It will be interesting to see how the hotel performs in today’s climate but with the brand of Intercontinental and the location of the hotel there is no reason why it shouldn’t be a success. Whether the sample rates generally advertised which range between 136 – 283 Euro for the same standard room during a midweek night over the next four months can be maintained is a totally different question. Hotel rates in Sofia are often optimistically priced at opening time and settle down to local levels soon after.
New this summer
The summer aviation season kicked off on the fourth Sunday in March and coincides with the clocks moving forward to summer time. New offerings locally include a new regular scheduled flight to Ljubljana with Adria, direct flights with Wizz to Athens to compete with Aegean and Ryanair who already operate that route, also Wizz will start flying to the new destination of Nice in France. Additionally, Wizz will also start flights to Lisbon as well as Malaga. Ryanair expand their offering by adding Paphos in Cyprus to their destinations.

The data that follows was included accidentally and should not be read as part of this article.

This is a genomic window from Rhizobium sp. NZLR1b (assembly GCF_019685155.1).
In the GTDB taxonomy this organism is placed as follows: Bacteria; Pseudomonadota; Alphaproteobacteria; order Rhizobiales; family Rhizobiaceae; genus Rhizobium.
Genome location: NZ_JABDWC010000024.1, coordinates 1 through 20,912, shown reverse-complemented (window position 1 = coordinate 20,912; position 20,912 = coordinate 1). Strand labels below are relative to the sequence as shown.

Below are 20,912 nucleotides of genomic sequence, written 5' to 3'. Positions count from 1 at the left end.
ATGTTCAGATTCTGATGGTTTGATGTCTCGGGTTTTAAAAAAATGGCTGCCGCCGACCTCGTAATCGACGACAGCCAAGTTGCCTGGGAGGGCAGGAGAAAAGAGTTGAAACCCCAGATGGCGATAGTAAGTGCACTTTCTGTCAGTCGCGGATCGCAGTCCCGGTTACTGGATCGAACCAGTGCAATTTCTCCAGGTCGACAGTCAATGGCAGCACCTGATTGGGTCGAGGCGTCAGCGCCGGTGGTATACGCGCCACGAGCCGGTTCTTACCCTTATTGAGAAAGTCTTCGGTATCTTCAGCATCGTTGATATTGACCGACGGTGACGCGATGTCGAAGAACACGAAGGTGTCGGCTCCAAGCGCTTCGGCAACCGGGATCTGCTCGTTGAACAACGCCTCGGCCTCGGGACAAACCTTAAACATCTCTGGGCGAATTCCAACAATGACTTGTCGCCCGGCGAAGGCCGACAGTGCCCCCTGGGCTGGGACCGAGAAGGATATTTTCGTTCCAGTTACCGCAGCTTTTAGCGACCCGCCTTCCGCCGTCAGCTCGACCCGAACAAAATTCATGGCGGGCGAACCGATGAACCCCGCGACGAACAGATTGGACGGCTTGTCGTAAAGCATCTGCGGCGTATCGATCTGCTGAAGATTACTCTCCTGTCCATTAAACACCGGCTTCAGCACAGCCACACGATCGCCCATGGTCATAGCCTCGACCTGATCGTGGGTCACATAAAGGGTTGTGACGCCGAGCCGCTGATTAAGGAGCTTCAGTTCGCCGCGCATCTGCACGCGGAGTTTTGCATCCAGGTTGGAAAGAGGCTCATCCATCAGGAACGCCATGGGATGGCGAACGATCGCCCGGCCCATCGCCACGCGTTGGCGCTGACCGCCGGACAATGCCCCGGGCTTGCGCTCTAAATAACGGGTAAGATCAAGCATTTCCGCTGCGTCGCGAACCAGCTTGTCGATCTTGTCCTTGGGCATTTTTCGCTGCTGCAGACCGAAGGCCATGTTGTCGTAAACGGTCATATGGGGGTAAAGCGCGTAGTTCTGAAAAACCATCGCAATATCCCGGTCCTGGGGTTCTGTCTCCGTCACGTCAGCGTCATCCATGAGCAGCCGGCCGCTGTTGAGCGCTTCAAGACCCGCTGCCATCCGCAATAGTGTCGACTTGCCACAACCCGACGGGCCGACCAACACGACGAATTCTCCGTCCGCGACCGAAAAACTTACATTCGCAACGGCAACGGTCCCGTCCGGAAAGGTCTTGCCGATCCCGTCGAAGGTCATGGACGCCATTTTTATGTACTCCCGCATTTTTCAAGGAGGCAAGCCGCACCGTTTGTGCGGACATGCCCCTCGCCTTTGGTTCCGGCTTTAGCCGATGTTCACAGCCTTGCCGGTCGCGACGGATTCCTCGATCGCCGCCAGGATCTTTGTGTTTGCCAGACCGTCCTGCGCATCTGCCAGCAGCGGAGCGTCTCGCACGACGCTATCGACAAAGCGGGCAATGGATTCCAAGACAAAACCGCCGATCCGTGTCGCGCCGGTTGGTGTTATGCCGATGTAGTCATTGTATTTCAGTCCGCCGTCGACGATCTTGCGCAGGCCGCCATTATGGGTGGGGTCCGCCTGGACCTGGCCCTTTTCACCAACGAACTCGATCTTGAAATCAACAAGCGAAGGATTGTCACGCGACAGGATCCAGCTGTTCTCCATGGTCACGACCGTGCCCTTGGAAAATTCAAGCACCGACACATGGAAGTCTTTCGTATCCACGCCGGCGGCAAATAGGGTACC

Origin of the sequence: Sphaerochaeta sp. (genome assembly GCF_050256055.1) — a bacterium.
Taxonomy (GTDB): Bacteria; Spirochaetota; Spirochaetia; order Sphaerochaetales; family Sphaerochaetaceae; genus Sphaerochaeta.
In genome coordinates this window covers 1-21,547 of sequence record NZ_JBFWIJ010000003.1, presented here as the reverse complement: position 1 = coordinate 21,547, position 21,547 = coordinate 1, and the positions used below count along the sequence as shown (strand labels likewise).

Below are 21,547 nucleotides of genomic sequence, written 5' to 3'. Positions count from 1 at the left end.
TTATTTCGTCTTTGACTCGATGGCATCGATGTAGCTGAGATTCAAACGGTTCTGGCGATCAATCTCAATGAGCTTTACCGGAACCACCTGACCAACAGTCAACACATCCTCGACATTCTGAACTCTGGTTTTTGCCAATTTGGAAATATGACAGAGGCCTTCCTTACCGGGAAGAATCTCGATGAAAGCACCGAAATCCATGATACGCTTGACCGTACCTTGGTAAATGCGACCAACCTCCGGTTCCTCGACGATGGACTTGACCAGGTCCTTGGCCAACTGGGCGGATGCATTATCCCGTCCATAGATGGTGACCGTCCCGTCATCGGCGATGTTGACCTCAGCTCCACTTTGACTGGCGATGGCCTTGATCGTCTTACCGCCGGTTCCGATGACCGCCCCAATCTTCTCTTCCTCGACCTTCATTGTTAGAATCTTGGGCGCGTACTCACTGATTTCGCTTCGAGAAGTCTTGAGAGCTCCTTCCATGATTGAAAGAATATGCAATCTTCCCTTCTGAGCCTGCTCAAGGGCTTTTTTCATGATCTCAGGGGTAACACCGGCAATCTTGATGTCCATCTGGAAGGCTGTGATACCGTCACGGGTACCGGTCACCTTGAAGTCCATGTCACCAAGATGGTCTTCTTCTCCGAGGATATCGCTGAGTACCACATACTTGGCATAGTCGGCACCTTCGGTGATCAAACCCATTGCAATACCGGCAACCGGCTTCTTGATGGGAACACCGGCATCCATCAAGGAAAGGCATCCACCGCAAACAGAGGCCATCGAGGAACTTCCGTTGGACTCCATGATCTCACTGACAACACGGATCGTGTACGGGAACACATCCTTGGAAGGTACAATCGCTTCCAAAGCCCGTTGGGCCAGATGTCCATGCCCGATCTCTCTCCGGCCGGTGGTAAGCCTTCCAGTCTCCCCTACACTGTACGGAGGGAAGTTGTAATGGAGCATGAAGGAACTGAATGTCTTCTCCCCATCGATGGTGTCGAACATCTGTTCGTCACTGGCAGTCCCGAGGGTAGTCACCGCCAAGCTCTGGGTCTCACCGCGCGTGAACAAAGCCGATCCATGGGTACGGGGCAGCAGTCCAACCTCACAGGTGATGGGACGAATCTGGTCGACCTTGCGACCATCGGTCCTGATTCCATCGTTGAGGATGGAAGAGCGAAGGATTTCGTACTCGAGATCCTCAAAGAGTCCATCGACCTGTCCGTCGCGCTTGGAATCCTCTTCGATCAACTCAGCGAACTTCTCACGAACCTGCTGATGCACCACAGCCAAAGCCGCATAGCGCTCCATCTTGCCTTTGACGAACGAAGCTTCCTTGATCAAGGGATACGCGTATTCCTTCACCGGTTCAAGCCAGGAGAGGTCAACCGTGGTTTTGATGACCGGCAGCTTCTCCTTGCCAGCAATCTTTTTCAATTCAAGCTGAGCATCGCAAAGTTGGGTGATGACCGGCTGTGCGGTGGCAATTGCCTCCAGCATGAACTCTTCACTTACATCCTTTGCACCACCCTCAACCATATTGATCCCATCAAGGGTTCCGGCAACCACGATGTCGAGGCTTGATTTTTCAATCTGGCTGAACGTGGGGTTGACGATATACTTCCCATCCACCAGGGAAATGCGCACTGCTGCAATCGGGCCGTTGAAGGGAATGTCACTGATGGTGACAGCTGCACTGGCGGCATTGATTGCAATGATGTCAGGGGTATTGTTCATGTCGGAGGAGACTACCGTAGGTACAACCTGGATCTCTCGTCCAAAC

Perhaps as important however is the move by Ryanair to make Bourgas its 87th European base with the commencement of flights to 11 new destinations including Warsaw, Milan Bergamo, Riga, Dusseldorf and Munich to name but just some. This may be a significant move in the evolution of the Bulgarian aviation market.